Conclusions

In the light of the persistent, and in some countries the difficult to resolve, shortages of qualified surgeons in district and rural parts of many sub-Saharan African countries, the deployment and supervision of surgically trained NPCs to district hospitals is one strategy for making surgery available in rural areas. This is an option that has, hitherto, been contentious [14], with limited evidence of its safety and effectiveness. This article provides evidence that the introduction of advanced clinical (including surgical) training, on top of the basic 3-year NPC training programme is acceptable to and supported by the principal district stakeholders and can increase the volume and scope of surgery delivered. It also supports the view that NPC training programmes, and perhaps the evolution from a Diploma to a BSc programme, could contribute to the retention of a ‘fit-for-purpose’ clinician cadre that meets the healthcare needs of rural populations in Africa.

The sustainability of the ML profession in Zambia is not assured; and more work needs to be done to ensure appropriate professional recognition; and longer-term career paths for those with the ability and ambition to pursue them. There is also a need to embed the ML profession within the district hospital system, giving more attention to defining appropriate roles for MLs with BScs. Surgical team-leadership and district hospital team-building, requires better definition of the roles and responsibilities of the different clinical, nursing, management and support cadres, with attention to their career needs and paths. Job descriptions, founded on a better understanding of their strengths, limitations and potential, are particularly important, because it would give them assurance about their competences and protect them in case of legal challenges related to the scope of their practice. The above recommendations may be useful to policy makers, if sustainable solutions to the health care needs of Africa’s district and rural populations are to be put in place.

Abbreviations

BSc: 

Bachelor of Science

CCHS: 

Chainama College of Health Sciences

COST-Africa: 

Clinical Officer Surgical Training in Africa

HA: 

Hospital administrator

HRO: 

Human resources officer

ML: 

Medical licentiate

MO: 

Medical officer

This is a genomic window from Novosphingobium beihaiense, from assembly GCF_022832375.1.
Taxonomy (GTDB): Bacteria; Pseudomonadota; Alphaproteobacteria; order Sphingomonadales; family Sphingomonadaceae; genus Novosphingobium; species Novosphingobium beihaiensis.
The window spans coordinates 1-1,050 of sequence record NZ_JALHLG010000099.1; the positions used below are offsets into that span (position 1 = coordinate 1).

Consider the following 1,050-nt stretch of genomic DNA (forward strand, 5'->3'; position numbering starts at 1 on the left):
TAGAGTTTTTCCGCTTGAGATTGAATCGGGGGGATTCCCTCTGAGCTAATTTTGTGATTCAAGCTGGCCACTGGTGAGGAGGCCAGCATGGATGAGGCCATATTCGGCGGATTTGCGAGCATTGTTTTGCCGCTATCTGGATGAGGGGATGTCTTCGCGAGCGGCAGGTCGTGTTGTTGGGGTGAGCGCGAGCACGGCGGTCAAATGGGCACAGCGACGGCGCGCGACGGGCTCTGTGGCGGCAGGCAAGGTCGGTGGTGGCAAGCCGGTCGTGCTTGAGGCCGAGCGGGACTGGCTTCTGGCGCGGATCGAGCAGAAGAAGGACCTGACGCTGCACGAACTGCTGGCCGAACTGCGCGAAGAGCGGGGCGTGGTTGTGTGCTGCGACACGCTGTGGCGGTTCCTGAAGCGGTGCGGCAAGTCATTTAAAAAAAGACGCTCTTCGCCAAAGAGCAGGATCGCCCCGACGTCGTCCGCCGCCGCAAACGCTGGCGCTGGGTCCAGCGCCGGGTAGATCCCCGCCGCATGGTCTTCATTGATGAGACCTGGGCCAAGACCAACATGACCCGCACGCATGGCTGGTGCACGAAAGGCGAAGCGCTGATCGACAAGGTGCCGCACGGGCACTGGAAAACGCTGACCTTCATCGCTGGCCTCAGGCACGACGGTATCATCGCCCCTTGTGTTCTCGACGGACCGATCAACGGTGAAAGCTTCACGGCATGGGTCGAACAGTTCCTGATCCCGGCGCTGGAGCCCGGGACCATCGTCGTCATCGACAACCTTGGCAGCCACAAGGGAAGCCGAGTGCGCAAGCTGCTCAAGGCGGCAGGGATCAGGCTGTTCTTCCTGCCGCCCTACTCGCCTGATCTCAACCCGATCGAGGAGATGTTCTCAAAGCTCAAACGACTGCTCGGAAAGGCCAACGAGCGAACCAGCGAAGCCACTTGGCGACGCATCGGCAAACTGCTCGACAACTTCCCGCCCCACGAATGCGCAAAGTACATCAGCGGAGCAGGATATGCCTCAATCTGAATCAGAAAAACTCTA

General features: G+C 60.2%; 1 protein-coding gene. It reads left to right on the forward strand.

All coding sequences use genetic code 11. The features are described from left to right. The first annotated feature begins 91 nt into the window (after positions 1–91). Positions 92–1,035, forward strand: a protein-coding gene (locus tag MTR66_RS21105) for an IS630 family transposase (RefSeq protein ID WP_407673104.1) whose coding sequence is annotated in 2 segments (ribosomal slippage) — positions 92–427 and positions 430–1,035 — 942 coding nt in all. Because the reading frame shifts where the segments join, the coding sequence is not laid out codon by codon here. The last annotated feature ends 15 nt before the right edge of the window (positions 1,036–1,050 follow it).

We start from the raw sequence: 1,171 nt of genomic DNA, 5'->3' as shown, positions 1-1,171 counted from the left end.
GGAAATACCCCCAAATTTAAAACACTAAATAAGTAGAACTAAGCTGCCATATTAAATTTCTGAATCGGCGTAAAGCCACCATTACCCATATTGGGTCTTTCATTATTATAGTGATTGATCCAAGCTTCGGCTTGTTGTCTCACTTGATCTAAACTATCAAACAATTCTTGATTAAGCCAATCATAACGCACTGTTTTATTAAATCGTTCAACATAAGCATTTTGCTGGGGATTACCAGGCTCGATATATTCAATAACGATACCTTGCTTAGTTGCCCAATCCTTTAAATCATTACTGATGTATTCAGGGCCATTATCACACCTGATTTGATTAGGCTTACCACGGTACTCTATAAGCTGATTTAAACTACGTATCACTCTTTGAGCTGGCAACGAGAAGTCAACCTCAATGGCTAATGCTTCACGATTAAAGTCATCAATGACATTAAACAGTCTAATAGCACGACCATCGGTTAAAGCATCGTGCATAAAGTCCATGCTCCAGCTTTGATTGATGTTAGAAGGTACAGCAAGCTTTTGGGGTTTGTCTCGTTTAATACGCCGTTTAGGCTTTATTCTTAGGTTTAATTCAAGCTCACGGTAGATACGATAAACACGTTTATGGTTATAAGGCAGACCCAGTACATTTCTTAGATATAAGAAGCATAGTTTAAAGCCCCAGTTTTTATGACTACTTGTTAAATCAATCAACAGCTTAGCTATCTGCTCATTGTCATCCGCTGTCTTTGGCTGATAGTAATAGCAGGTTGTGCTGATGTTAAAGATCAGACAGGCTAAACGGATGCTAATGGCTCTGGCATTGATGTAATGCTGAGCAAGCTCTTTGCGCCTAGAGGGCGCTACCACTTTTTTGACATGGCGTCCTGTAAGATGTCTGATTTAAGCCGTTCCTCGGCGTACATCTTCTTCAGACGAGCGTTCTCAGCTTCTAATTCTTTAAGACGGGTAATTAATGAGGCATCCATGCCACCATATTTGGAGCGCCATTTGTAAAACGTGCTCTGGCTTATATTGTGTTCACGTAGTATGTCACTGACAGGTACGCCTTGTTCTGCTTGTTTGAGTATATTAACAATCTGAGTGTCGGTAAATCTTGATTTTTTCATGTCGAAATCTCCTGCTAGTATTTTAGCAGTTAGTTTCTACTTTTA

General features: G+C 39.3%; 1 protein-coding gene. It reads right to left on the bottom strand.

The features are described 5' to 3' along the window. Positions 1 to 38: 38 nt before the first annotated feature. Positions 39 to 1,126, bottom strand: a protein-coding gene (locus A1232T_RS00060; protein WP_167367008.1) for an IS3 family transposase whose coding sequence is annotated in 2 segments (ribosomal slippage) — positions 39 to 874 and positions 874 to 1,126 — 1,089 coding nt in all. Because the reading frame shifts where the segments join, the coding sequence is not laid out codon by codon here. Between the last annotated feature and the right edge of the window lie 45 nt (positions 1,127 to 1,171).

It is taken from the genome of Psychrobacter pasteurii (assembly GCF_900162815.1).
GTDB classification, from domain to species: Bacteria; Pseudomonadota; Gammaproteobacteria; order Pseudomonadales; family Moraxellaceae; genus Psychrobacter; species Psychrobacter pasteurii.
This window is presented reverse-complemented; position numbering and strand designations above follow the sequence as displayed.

NPC: 

Non-physician clinician

NU: 

Theatre nurse

OT: 

Operating theatre

SSA: 

Sub-Saharan Africa

SU: 

Surgeon

TR: 

Training body representative

Declarations

Acknowledgements

We would like to acknowledge the contribution of study participants especially the ones who supported implementation of the COST-Africa project in Zambia;and also the support of the Zambia Ministry of Health and the Ministry of Community Development Mother and Child Health.

Funding

The COST-Africa study was funded by the European Union¹s 7th Framework Programme for Research and Technological Development Grant, Ref:COST-AFRICA-2010, grant agreement no:266417. Salary support to the following authors (JG, MC, LB) was funded by the European Union¹s Horizon 2020 Programme forResearch and Technological Development Grant, Ref: SURG-AFRICA-2016, grant agreement no:733391.

Availability of data and materials

The datasets generated and/or analysed during the current study are not publicly available due to its confidential nature and potential sensitivity issues resulting from data disclosure, but are available from the corresponding author on reasonable request.

Authors’ contributions

All authors read and approved the final manuscript, JG conceived the study, drafted the study protocol, led the design of the study, participated in all subsequent phases and wrote the first draft of this manuscript; CM participated in the design of the study, data collection and performed the analysis; MC participated in the design and coordination as well as data collection; TMC participated in design data collection and coordination; JK participated in the design of the study design and the recruitment process, EB participated in the design of the study and project implementation and coordination; LB participated in the design of the study data collection and project coordination, RB participated in the design of the study, project coordination, drafting of the conceptual framework, data collection and analysis.

Ethics approval

The study was reviewed and approved by the University of Zambia Biomedical Research Ethics Committee (ref: 018–0312) and the Research Ethics Committee of the Royal College of Surgeons in Ireland (ref: REC727).

Consent for publication

Not applicable.

Competing interests

The authors declare that they have no competing interests.

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Authors’ Affiliations

(1)
Royal College of Surgeons in Ireland
(2)
Surgical Society of Zambia, Department of Surgery, University Teaching Hospital
(3)
College of Medicine, Malawi, Mahatma Gandhi
(4)
Radboud University Medical Centre Netherlands

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© The Author(s). 2017